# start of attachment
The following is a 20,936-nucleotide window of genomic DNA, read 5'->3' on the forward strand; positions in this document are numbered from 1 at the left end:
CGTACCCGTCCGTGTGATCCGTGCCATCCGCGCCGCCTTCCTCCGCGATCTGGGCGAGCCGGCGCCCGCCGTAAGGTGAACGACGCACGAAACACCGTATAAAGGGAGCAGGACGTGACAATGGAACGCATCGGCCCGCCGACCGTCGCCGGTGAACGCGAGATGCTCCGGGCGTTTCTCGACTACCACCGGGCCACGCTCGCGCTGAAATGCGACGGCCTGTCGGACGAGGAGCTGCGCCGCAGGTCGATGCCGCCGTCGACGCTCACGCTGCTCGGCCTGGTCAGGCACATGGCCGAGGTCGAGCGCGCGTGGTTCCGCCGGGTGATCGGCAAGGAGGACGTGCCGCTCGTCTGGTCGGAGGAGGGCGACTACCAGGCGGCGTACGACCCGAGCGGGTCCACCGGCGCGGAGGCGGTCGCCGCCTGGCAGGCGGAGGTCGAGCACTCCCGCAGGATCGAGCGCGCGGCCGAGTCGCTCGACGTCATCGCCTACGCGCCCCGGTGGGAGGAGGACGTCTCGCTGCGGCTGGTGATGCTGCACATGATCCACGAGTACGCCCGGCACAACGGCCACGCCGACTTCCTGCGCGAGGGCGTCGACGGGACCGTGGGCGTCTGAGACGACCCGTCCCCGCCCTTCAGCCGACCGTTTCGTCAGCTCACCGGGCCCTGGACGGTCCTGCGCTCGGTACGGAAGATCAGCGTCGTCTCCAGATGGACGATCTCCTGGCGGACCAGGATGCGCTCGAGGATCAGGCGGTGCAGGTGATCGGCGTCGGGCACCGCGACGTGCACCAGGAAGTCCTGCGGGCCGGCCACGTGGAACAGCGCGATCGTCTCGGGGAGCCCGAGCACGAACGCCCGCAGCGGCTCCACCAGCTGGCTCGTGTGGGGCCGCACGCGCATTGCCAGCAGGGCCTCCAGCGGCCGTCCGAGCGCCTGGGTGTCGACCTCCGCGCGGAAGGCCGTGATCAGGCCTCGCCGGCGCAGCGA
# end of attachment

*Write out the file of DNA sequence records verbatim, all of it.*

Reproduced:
The following is a 20,936-nucleotide window of genomic DNA, read 5'->3' on the forward strand; positions in this document are numbered from 1 at the left end:
CGTACCCGTCCGTGTGATCCGTGCCATCCGCGCCGCCTTCCTCCGCGATCTGGGCGAGCCGGCGCCCGCCGTAAGGTGAACGACGCACGAAACACCGTATAAAGGGAGCAGGACGTGACAATGGAACGCATCGGCCCGCCGACCGTCGCCGGTGAACGCGAGATGCTCCGGGCGTTTCTCGACTACCACCGGGCCACGCTCGCGCTGAAATGCGACGGCCTGTCGGACGAGGAGCTGCGCCGCAGGTCGATGCCGCCGTCGACGCTCACGCTGCTCGGCCTGGTCAGGCACATGGCCGAGGTCGAGCGCGCGTGGTTCCGCCGGGTGATCGGCAAGGAGGACGTGCCGCTCGTCTGGTCGGAGGAGGGCGACTACCAGGCGGCGTACGACCCGAGCGGGTCCACCGGCGCGGAGGCGGTCGCCGCCTGGCAGGCGGAGGTCGAGCACTCCCGCAGGATCGAGCGCGCGGCCGAGTCGCTCGACGTCATCGCCTACGCGCCCCGGTGGGAGGAGGACGTCTCGCTGCGGCTGGTGATGCTGCACATGATCCACGAGTACGCCCGGCACAACGGCCACGCCGACTTCCTGCGCGAGGGCGTCGACGGGACCGTGGGCGTCTGAGACGACCCGTCCCCGCCCTTCAGCCGACCGTTTCGTCAGCTCACCGGGCCCTGGACGGTCCTGCGCTCGGTACGGAAGATCAGCGTCGTCTCCAGATGGACGATCTCCTGGCGGACCAGGATGCGCTCGAGGATCAGGCGGTGCAGGTGATCGGCGTCGGGCACCGCGACGTGCACCAGGAAGTCCTGCGGGCCGGCCACGTGGAACAGCGCGATCGTCTCGGGGAGCCCGAGCACGAACGCCCGCAGCGGCTCCACCAGCTGGCTCGTGTGGGGCCGCACGCGCATTGCCAGCAGGGCCTCCAGCGGCCGTCCGAGCGCCTGGGTGTCGACCTCCGCGCGGAAGGCCGTGATCAGGCCTCGCCGGCGCAGCGA